Umno and PAS double-teamed to press for Waytha Moorthy’s resignation. Umno extended its call to all the Indian politicians mentioned above, including Ganabatirau, while PAS believes Waytha Moorthy should step down because Malaysians, particularly Muslims, have lost confidence in the man.

Members of the Cabinet as well as the larger Pakatan Harapan (PH) coalition have also joined the chorus calling for Waytha Moorthy to quit, such as Seberang Jaya assemblyman Afif Bahardin who believed Waytha Moorthy’s statement unnecessarily wronged the police therefore encouraging actions that “would instigate the people rather than reduce the tension.” Afif forgot that the statement was a collective decision of four ministers and a deputy minister.

Youth and Sports Minister Syed Saddiq Syed Abdul Rahman also weighed in on the matter. In his capacity as chief of Armada, the youth wing of Parti Pribumi Bersatu Malaysia (Bersatu), Syed Saddiq sent a memorandum to Prime Minister Mahathir Mohamad calling for Waytha Moorthy’s resignation.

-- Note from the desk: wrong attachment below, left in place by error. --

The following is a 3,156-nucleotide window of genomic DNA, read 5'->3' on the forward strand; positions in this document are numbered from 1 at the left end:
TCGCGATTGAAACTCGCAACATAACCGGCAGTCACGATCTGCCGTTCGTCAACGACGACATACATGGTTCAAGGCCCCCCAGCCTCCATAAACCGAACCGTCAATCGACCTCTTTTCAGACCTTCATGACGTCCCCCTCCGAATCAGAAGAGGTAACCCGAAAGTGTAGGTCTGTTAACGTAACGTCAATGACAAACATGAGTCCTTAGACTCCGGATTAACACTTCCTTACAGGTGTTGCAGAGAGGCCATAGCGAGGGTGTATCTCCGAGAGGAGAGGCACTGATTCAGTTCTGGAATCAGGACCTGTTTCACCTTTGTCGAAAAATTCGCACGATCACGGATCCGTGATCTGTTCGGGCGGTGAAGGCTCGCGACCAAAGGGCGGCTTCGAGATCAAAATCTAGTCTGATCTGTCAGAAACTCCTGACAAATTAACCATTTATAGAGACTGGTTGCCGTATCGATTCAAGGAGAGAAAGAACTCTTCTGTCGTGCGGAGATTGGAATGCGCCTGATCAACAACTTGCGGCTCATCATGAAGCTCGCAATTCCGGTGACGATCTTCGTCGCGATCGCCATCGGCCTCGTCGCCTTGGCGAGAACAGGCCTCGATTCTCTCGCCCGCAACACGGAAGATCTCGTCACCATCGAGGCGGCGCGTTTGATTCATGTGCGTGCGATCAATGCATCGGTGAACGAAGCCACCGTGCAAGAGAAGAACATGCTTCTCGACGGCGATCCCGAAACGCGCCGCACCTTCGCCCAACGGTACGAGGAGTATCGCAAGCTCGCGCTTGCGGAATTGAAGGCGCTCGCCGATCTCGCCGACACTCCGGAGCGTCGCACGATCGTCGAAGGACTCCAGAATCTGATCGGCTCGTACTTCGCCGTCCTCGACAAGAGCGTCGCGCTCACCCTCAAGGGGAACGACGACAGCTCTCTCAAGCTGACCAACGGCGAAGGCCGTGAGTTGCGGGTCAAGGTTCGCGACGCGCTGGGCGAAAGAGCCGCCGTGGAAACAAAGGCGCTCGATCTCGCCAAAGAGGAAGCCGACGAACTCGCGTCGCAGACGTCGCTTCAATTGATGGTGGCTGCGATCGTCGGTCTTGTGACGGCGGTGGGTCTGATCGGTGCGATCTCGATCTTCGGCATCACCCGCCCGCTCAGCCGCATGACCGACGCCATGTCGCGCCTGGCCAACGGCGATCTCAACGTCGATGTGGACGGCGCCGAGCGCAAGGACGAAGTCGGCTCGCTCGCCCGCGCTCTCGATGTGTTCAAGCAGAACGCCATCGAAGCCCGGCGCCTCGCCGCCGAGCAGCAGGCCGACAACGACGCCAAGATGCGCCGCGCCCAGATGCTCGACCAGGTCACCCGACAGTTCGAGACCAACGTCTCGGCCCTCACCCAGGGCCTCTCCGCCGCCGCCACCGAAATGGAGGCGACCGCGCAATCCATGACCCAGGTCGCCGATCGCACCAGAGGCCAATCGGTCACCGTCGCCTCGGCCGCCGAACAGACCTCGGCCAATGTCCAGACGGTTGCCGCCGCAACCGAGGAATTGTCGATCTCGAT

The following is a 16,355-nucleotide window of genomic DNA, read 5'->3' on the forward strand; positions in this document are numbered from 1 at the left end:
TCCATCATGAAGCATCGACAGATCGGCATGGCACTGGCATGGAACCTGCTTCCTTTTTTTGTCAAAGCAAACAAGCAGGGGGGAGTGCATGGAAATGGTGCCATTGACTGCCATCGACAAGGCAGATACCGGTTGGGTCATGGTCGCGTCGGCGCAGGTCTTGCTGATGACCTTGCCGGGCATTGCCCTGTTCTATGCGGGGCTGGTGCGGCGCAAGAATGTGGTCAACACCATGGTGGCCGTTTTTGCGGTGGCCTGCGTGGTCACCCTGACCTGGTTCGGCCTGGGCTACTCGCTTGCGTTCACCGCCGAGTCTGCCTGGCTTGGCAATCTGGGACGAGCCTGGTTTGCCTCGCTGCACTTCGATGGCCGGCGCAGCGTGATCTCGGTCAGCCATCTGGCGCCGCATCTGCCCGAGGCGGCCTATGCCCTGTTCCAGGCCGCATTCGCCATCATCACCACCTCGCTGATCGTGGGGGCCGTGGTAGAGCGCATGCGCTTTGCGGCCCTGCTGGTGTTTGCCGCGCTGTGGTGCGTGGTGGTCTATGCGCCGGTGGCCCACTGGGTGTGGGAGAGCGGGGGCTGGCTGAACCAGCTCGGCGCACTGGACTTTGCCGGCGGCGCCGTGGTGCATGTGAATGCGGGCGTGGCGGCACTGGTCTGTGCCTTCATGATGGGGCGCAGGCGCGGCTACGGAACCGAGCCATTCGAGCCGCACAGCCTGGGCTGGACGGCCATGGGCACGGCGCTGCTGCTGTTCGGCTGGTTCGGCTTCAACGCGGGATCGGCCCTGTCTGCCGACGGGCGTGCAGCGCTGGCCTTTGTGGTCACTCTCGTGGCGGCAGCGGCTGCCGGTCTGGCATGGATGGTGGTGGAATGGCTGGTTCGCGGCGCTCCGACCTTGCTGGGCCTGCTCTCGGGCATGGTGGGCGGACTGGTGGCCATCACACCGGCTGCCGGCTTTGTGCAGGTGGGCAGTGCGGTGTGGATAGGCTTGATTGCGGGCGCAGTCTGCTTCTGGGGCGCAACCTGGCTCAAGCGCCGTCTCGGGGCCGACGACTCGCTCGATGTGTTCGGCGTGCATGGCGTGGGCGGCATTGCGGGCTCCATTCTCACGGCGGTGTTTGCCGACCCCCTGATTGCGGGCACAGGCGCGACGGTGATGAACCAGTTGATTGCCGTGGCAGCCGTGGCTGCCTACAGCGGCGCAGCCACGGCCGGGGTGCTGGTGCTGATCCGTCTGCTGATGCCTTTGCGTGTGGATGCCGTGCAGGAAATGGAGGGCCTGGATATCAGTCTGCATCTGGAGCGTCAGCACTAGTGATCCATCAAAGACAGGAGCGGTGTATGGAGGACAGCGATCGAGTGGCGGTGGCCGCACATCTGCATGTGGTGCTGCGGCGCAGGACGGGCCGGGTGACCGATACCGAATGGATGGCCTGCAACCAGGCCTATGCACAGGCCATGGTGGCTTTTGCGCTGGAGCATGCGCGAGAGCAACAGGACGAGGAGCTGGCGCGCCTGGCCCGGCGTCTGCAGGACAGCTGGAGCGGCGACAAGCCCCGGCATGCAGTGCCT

Also, Waytha Moorthy’s deputy, Md Farik Md Rafiq, a Bersatu man himself and Tanjong Piai MP, has been very quiet. The cliched Cabinet-or-prime minister-is-looking-into-the-matter is missing from Farik’s agenda. Wonder why no one has taken him to task, too? The man barely said a word on his boss getting slammed left, right and centre.

But despite all these displays of displeasure, the question remains: what has Waytha Moorthy done that requires him to step down as minister in charge of national unity and social inclusion?

It seems the vitriol towards Waytha Moorthy is rooted more in something much larger than just one’s poor administration of his portfolio. One example is the oft-cited survey currently floating in the media as well as cited by Umno politicians such as Pontian MP Ahmad Maslan.

 The survey, launched by conservative group Gerakan Pengundi Sedar (GPS), is calling for Waytha Moorthy to step down for failing to control “rising racial tensions”. Hosted on the platform, the survey has garnered some 300,000 signatures. Are all 300,000 signatures are authentic? Your guess is as good as mine.

 But the survey was launched a month ago against the backdrop of Waytha Moorthy pushing for the ratification of the International Convention on the Elimination of All Forms of Racial Discrimination (ICERD). This is the root of that resignation push.

Certainly, the yardstick has to begin with the direction Waytha Moorthy and Mahathir has for the ministry. The unity ministry is an old one and dates back to Jul 1, 1969, after the May 13 race riots. Back then it was the Department of National Unity under the Prime Minister’s Department. Only in 1972 did it take on the image of a proper ministry. But the framing of the ministry and its interpretation of unity was under the Barisan Nasional framework of consociational politics.